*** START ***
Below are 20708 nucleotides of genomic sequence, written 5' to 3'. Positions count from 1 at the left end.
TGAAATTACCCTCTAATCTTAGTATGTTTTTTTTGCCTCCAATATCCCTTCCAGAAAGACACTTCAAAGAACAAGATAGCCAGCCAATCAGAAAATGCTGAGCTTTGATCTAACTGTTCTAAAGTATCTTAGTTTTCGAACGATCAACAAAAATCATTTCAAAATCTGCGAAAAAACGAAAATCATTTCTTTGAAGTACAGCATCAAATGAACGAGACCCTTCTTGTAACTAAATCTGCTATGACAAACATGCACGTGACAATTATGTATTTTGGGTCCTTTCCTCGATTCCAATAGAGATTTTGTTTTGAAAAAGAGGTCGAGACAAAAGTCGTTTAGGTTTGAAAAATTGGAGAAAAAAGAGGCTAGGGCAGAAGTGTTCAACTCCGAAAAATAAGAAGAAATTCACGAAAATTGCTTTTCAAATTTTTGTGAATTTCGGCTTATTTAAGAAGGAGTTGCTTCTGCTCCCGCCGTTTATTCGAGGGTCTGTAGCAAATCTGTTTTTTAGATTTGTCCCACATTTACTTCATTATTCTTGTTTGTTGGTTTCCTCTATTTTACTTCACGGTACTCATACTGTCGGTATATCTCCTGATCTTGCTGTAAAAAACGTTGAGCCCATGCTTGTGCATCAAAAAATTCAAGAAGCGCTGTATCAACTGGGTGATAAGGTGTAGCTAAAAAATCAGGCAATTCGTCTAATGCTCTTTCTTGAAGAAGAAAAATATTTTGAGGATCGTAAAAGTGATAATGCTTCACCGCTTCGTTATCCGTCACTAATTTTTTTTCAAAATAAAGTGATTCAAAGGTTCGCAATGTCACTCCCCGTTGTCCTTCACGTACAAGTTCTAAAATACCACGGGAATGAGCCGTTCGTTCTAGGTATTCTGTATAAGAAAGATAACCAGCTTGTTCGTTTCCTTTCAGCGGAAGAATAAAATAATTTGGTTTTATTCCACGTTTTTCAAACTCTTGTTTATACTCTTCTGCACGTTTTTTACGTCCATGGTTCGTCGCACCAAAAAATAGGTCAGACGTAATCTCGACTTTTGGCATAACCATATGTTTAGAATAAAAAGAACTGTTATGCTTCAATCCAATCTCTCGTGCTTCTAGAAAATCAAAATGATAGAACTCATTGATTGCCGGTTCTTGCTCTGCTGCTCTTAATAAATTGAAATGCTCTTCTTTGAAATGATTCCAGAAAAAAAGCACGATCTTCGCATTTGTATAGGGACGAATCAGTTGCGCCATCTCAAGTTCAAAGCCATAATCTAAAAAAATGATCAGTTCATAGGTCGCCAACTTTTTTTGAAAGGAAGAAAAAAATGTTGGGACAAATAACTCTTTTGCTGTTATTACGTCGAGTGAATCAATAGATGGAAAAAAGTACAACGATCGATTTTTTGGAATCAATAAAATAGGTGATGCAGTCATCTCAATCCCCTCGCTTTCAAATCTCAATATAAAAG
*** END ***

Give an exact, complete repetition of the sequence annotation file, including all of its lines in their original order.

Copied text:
Below are 20708 nucleotides of genomic sequence, written 5' to 3'. Positions count from 1 at the left end.
TGAAATTACCCTCTAATCTTAGTATGTTTTTTTTGCCTCCAATATCCCTTCCAGAAAGACACTTCAAAGAACAAGATAGCCAGCCAATCAGAAAATGCTGAGCTTTGATCTAACTGTTCTAAAGTATCTTAGTTTTCGAACGATCAACAAAAATCATTTCAAAATCTGCGAAAAAACGAAAATCATTTCTTTGAAGTACAGCATCAAATGAACGAGACCCTTCTTGTAACTAAATCTGCTATGACAAACATGCACGTGACAATTATGTATTTTGGGTCCTTTCCTCGATTCCAATAGAGATTTTGTTTTGAAAAAGAGGTCGAGACAAAAGTCGTTTAGGTTTGAAAAATTGGAGAAAAAAGAGGCTAGGGCAGAAGTGTTCAACTCCGAAAAATAAGAAGAAATTCACGAAAATTGCTTTTCAAATTTTTGTGAATTTCGGCTTATTTAAGAAGGAGTTGCTTCTGCTCCCGCCGTTTATTCGAGGGTCTGTAGCAAATCTGTTTTTTAGATTTGTCCCACATTTACTTCATTATTCTTGTTTGTTGGTTTCCTCTATTTTACTTCACGGTACTCATACTGTCGGTATATCTCCTGATCTTGCTGTAAAAAACGTTGAGCCCATGCTTGTGCATCAAAAAATTCAAGAAGCGCTGTATCAACTGGGTGATAAGGTGTAGCTAAAAAATCAGGCAATTCGTCTAATGCTCTTTCTTGAAGAAGAAAAATATTTTGAGGATCGTAAAAGTGATAATGCTTCACCGCTTCGTTATCCGTCACTAATTTTTTTTCAAAATAAAGTGATTCAAAGGTTCGCAATGTCACTCCCCGTTGTCCTTCACGTACAAGTTCTAAAATACCACGGGAATGAGCCGTTCGTTCTAGGTATTCTGTATAAGAAAGATAACCAGCTTGTTCGTTTCCTTTCAGCGGAAGAATAAAATAATTTGGTTTTATTCCACGTTTTTCAAACTCTTGTTTATACTCTTCTGCACGTTTTTTACGTCCATGGTTCGTCGCACCAAAAAATAGGTCAGACGTAATCTCGACTTTTGGCATAACCATATGTTTAGAATAAAAAGAACTGTTATGCTTCAATCCAATCTCTCGTGCTTCTAGAAAATCAAAATGATAGAACTCATTGATTGCCGGTTCTTGCTCTGCTGCTCTTAATAAATTGAAATGCTCTTCTTTGAAATGATTCCAGAAAAAAAGCACGATCTTCGCATTTGTATAGGGACGAATCAGTTGCGCCATCTCAAGTTCAAAGCCATAATCTAAAAAAATGATCAGTTCATAGGTCGCCAACTTTTTTTGAAAGGAAGAAAAAAATGTTGGGACAAATAACTCTTTTGCTGTTATTACGTCGAGTGAATCAATAGATGGAAAAAAGTACAACGATCGATTTTTTGGAATCAATAAAATAGGTGATGCAGTCATCTCAATCCCCTCGCTTTCAAATCTCAATATAAAAG